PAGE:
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Home » 6. Belief and Practice » Mountain Beliefs and Practices
Daisen Shinkō
Beliefs and practices associated with Daisen, a mountain located in the western part of Tottori Prefecture, also known as Hōki Fuji. It consists of a number of peaks, including Misen, Tengugamine and Sankomine. The highest is Kengamine (1792 m.). The access route from the north starts from a settlement that has formed around the Tendai temple Daisenji. Beyond this are the inner shrine of Ōgamiyama Shrine, and the shrine dedicated to the attendant kami, Shimoyama Shrine. Many elements connected with the view that the mountain is the Other Realm, where the spirits of the dead go, can be found in, for example, the Muromachi-period Amida Hall and the site known as Sainokawara. In the Izumokoku fudoki (post 713) the mountain is called Ōgamidake, and Yatsukamizuomitsuno no mikoto is said to have used it as a rudder when he brought in more land to extend Izumo Province (kunihiki). In the Engishiki (905-27) it appears as Ōgamiyama Shrine. Ennin's Diary (Nitto guhō junrei kōki, covering 838-47) records that Ennin made prayers here when he was embarking for China, and so its links with Tendai Buddhism were born. It was famous as a shugen (see Shugendō) mountain in the Heian period and is mentioned in such works as the Uji shūi monogatari (ca 1190-1242), Ryōjin hishō (ca 1169), Shin sarugaku-ki (Fujiwara Akihira, 1058-65) and Hokke genki. A shugenja called Kikō is said to have been active here in the Kamakura period. The oldest local legendary history is the Daisenji engi emaki with a colophon dated 1398 (the original was destroyed in a fire in 1928). It relates that a great rock fell from the southeastern side of the Third Palace of the Tushita heaven and split into three - Kumano, Kinpusen, and Daisen. In connection with this, the "mountain" name of Daisenji is Kakubansan (lit. "corner of rock"). The divinities Monju (Manjushri), Kannon (Avalokiteshvara) and Jizō (Kshitigarbha) manifested themselves at the pagoda and are venerated as the Gongen of the Three Places (sansho gongen) (see gongen shinkō). The founding legend says that a hunter from Tamatsukuri in Izumo called Yorimichi entered the mountain from the bay at Miho chasing a golden wolf. When he tried to shoot it Jizō rose out of the earth and the wolf transformed into an old nun called Toran-ni. The wolf was an incarnation of the mountain kami (yama no kami), who, as a nun, persuaded Yorimichi to seek after enlightenment, and gave him the name of Kinren to encourage him in his religious training. Thus Yorimichi is considered to be the founder of Daisen. A special feature of the cult was its veneration of Jizō on the basis of belief in the mountain deity and the view that the mountain was the Other Realm. In the late Heian period a cult arose around the central image of Daisenji, Daisen Chimyō Gongen, identified as an avatar of Jizō. In the Muromachi period Shimoyama Myōjin, the attendant deity (misaki kami), was venerated for its association with Daisen Chimyo Gongen, and was said to enshrine the spirits of a white fox and a shugen practitioner. The belief spread over a wide area, on the basis of oracles (takugen) and reports of miraculous events (reigen) emphasized by yamabushi. Daisenji came under the jurisdiction of Hieizan in the Edo period. Gōen, the head priest of the temple at the beginning of the period, systematized the organization and ritual, and is therefore called the restoring patriarch. A fief of 3000 koku was bestowed on the temple, which supported 42 subtemples. The separation of kami and Buddhist practices and worship (shinbutsu bunri) was carried out in 1875. Daisenji was abolished and the main hall of Daisen Chimyō Gongen was turned into the inner shrine of Ōkamiyama Jinja. In 1903, the temple name of Daisenji was revived and the former Dainichi Hall was converted into the Main Hall, and remains so today. Shugen practices disappeared, but the shrine priests (jinshoku) perform the rite of mohitori, bringing down herbs and water from the summit of the mountain, which preserves elements of the former Misen zenjō, climbing to the summit of Misen, which used to be held on the fourteenth day of the sixth month. In the Bitchū region (in present-day Okayama Prefecture), Daisen is written with the characters rather than the usual绳; a branch shrine has been established locally and veneration rites for the dead are performed there. There remains a strong tradition of veneration of the dead also at the base of the mountain, where gongen confraternities () venerate Chimyō Gongen on the 24th of February and October in order to memorialize ancestors. Again, at the foot of the mountain, there is a strong devotion to the mountain as a protector of livestock; horse and cattle fairs used to be held in villages there every year on the twenty-fourth day of the fourth month, the day associated with the deity, which developed in the Genroku era (1688-1704) into the Bakurōza, the biggest such fair in the country. The Daisen Kuyō Taue, a rice-planting festival, best symbolizes the beliefs surrounding Daisen as a water (suijin) and agricultural deity. Here an ox with its horns brightly decorated is led into a rice field and young women plant rice to the beat of accompanying music. This festival is still held at various places and times.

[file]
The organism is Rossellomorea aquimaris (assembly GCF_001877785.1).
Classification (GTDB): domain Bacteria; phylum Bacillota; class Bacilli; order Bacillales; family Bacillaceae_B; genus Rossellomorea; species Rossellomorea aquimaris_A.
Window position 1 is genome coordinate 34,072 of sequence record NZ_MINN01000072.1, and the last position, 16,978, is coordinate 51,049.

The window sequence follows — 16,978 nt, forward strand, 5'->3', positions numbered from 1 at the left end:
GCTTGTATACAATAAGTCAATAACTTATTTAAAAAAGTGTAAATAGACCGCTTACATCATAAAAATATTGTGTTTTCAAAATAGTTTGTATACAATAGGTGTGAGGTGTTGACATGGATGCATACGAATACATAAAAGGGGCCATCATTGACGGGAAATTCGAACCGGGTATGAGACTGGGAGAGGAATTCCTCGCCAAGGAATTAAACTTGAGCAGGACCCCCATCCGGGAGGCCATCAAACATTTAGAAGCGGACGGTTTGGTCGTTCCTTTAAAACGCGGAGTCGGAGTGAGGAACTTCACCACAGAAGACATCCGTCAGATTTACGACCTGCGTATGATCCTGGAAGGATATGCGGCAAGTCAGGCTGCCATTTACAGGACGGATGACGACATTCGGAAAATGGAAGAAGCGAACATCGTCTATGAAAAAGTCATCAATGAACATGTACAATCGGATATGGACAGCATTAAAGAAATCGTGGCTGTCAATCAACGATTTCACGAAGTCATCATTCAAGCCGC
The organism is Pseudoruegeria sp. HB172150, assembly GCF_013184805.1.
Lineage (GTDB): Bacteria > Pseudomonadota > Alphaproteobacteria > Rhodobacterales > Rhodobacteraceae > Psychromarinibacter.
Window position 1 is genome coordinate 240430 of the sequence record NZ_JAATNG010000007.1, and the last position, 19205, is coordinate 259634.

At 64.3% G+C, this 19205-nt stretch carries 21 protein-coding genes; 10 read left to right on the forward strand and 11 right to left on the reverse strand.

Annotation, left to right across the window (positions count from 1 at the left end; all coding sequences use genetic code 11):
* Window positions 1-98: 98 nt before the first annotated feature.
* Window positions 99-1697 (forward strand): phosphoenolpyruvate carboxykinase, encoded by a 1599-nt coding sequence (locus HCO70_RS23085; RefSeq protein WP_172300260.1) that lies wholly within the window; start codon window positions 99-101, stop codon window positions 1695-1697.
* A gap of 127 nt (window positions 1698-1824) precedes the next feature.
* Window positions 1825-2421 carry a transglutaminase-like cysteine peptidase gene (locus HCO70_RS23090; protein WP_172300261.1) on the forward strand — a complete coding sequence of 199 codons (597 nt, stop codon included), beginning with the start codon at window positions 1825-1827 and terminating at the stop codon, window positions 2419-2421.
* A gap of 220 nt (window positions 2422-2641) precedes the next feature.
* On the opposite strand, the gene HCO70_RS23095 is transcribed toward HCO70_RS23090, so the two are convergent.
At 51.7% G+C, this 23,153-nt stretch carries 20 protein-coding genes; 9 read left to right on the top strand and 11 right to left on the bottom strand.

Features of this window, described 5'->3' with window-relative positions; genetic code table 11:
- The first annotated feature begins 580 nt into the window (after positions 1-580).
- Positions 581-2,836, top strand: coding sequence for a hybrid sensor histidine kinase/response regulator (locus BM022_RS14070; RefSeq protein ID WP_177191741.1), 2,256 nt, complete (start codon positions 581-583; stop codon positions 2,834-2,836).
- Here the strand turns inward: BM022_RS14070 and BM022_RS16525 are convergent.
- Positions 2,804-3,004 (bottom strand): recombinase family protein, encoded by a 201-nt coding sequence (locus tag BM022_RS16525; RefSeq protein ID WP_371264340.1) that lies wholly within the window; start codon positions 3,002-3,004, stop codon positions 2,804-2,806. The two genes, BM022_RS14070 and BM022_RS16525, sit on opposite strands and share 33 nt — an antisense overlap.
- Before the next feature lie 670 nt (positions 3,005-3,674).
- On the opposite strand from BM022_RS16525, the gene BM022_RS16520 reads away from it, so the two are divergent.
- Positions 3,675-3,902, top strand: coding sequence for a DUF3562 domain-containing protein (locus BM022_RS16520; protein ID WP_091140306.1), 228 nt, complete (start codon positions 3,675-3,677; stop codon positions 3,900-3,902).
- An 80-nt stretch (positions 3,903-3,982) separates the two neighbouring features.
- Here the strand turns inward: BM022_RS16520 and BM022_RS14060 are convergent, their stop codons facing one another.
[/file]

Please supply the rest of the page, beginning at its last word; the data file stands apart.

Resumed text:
— Suzuki Masataka
"Establishment of a National Learning Institute for the Dissemination of Research on Shinto and Japanese Culture"
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